As South Africa marks the end of cervical cancer awareness month, experts have urged women to get screened often and avoid becoming a statistic.
The country has a high prevalence, with 1 in 42 women having a lifetime risk of developing cervical cancer.
According to the ICO/IARC Information Centre on HPV and Cancer, current estimates indicate that every year 10, 702 women in SA are diagnosed with cervical cancer and 5 870 die from the disease.
This makes the disease the second most common cancer among women and the most frequent among those aged 15 to 44.
Importance of regular pap smears
Lorraine Govender, CANSA’s National Manager, said that myths, misconceptions, and misinformation surrounding cervical cancer could be highly damaging. It contributes to stigma and impacts negatively on the decisions women taken when it comes to prevention and seeking treatment.
During Women’s Month in August, Govender stressed the importance of having regular pap smears and following up on abnormal results.
“Unfortunately, most women diagnosed with cervical cancer today have not had regular pap smears or followed up on abnormal results. It’s also important that women do not stay away when they receive abnormal results”, she said.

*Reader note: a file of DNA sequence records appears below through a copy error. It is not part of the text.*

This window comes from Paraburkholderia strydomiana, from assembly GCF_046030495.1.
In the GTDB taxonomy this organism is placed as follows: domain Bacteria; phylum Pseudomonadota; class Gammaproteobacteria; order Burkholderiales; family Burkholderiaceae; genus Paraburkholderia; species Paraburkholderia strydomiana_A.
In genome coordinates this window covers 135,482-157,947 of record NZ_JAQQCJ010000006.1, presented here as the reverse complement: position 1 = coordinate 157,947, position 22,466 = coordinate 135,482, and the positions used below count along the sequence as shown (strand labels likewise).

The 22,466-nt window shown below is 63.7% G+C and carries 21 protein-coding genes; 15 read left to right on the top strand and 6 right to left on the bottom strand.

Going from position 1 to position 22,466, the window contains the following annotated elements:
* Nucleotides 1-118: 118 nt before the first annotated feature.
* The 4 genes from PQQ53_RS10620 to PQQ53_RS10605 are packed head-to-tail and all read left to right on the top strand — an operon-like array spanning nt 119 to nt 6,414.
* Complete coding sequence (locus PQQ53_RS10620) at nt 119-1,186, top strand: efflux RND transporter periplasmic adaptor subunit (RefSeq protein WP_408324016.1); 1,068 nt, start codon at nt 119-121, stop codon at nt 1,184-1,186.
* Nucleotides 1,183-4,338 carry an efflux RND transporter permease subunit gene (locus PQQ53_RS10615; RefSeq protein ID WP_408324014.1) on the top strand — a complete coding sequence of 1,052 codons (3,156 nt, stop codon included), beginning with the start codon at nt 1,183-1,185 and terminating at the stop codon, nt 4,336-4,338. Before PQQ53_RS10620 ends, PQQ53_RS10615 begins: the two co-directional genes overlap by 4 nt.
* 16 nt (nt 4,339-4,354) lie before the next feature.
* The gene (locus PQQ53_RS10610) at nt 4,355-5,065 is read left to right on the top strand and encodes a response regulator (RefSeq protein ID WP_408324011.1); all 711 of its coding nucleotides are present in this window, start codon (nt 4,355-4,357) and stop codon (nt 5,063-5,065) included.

According to Govender, the gap between screening and treatment is very high in South Africa. Around 50% of women who present with pre-cancerous signs are referred for further follow-ups such as a colposcopy and biopsy.
“Factors such as lack of financial resources, transport and child-care play a huge role in preventing women from accessing care,” said Govender.
What is HPV?
Human Papillomavirus (HPV) is a common virus that is spread through skin-to-skin contact, body fluids and sexual intercourse. There are many different types of HPV.
Some strains lead to cervical cancer. Other strains may cause genital warts, while others do not cause any problems at all. Pap smears detect abnormal cells in the cervix that could develop into cervical cancer.
However, Dr Rakiya Saidu, lead clinician at the Khayelitsha Cervical Cancer Screening Project (KCCSP), said that even though pap smears have worked very well in developed countries, it hasn’t worked as well in developing nations and low-middle income countries (LMIC).
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The downside of pap smears
In 1994, the KCCSP, in collaboration with Columbia University, set up to find alternatives to the pap smear.